Tuesday, April 29, 2008

Election Law

The Supreme Court has ruled in a dispute over Indiana's restrictive voter identification policy, ruling in a 6-3 decision that presenting a mandatory, government issued identification did not place an undue burden on the right to vote.

The decision was actually split 3-3, with Justice Steven writing an opinion joined Chief Justice Roberts and Justice Kennedy, and Justice Scalia writing an opinion joined by Justices Thomas and Alito. I haven't read the case yet, so I won't give any sort of legal opinion, but I'm sort of intrigued about one point. The rational behind a law requiring voters show government issued identification is to prevent voter fraud. Not that it's exactly the same thing, but basically, ensuring transparency in the Democratic process and avoiding the appearance that elections can be bought is perhaps the primary rational behind campaign finance reform laws.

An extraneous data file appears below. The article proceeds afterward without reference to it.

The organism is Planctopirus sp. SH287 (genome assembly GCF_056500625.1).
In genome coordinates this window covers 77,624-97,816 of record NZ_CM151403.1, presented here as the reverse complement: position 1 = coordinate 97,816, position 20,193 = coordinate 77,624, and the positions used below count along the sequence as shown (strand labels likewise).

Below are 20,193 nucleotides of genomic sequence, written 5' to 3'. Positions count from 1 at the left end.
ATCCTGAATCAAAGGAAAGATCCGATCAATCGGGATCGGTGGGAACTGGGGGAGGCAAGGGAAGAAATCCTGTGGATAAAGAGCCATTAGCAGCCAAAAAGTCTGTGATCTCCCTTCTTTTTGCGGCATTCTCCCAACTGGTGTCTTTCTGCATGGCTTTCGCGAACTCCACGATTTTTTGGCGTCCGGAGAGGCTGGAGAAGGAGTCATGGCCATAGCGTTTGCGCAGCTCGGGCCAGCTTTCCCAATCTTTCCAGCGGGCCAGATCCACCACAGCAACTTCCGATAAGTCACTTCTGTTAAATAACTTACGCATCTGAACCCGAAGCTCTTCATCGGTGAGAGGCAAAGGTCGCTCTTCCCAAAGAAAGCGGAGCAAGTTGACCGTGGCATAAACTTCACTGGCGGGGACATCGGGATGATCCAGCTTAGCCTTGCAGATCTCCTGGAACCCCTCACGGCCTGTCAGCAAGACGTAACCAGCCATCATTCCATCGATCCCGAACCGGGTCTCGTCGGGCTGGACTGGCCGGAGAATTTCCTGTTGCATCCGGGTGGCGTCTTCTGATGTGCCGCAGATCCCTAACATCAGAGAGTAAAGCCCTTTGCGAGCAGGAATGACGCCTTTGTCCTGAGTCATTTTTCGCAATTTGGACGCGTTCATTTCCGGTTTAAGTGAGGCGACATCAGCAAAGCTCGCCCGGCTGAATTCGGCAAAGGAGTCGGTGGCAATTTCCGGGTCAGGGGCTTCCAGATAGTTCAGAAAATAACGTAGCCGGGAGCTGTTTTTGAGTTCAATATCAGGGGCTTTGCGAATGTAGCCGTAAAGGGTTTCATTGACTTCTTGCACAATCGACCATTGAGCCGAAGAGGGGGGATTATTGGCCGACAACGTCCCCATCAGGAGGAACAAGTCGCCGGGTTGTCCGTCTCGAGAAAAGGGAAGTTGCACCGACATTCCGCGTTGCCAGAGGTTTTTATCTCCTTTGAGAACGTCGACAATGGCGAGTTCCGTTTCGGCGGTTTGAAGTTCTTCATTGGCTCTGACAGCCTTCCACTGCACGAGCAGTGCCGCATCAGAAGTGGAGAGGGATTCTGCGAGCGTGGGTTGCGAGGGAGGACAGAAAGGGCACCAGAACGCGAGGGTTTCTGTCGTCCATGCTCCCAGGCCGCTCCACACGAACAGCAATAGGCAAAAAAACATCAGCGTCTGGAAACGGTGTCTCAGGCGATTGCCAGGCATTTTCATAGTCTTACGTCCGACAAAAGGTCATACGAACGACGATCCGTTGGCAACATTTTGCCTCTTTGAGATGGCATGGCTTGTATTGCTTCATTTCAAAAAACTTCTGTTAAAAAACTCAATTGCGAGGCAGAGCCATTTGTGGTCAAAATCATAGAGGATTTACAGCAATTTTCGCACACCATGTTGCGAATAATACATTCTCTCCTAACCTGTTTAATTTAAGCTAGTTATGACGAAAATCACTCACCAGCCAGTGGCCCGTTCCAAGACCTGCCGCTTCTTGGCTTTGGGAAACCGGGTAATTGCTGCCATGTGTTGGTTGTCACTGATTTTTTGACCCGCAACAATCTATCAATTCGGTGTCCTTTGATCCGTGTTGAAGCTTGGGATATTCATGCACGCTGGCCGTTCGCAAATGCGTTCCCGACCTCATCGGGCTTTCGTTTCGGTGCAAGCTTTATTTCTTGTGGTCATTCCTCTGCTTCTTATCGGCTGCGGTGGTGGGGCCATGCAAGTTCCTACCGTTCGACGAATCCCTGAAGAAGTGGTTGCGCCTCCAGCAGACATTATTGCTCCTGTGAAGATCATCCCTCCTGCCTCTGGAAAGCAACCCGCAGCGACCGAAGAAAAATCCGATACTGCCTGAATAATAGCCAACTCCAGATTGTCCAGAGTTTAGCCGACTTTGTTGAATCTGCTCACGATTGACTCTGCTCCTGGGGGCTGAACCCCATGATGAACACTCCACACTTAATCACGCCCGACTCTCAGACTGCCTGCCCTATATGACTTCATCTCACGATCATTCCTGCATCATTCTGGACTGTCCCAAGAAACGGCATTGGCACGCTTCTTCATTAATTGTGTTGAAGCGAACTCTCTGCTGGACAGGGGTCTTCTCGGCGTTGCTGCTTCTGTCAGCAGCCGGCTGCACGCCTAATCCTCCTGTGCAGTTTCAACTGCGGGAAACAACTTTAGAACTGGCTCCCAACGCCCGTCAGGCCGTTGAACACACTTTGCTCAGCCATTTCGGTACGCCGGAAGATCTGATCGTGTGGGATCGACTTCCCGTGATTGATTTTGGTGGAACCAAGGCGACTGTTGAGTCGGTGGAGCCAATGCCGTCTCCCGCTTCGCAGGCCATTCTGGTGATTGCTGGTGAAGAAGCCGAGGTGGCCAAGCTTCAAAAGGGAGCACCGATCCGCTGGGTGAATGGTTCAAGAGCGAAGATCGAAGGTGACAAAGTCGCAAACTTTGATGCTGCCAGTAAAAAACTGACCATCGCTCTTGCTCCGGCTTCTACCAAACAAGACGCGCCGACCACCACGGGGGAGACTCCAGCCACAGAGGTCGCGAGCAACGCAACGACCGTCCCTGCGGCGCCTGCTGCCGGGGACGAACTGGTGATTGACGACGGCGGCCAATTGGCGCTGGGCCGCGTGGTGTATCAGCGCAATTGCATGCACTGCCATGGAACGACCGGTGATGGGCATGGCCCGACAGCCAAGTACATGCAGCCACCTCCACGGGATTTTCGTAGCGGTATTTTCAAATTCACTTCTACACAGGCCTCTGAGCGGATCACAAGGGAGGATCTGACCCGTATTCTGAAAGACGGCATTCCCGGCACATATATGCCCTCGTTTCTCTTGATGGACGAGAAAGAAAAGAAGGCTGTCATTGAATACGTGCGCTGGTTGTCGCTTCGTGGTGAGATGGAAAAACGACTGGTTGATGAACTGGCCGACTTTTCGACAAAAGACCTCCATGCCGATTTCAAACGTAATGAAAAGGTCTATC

What I find interesting is those who are troubled by Indiana's voter ID restrictions in the name of stopping fraud, but have no problem trampling all over free speech rights in the name of "cleaning up politics." Indiana's law certainly seems like overkill (after all, whats wrong with your college ID?), but I'd have trouble believing it could be unconstitutional. Here's the thing- I'm sure there's a small segment of the population hurt by such a law- but rather than spend millions of dollars on lawyers fees, why not just help poor people get appropriate identification. Whatever the burden may be, there's still a solution within the confines of the law. Not so for those burdened by campaign finance reform. Restrictions on speech can't be so easily undone.


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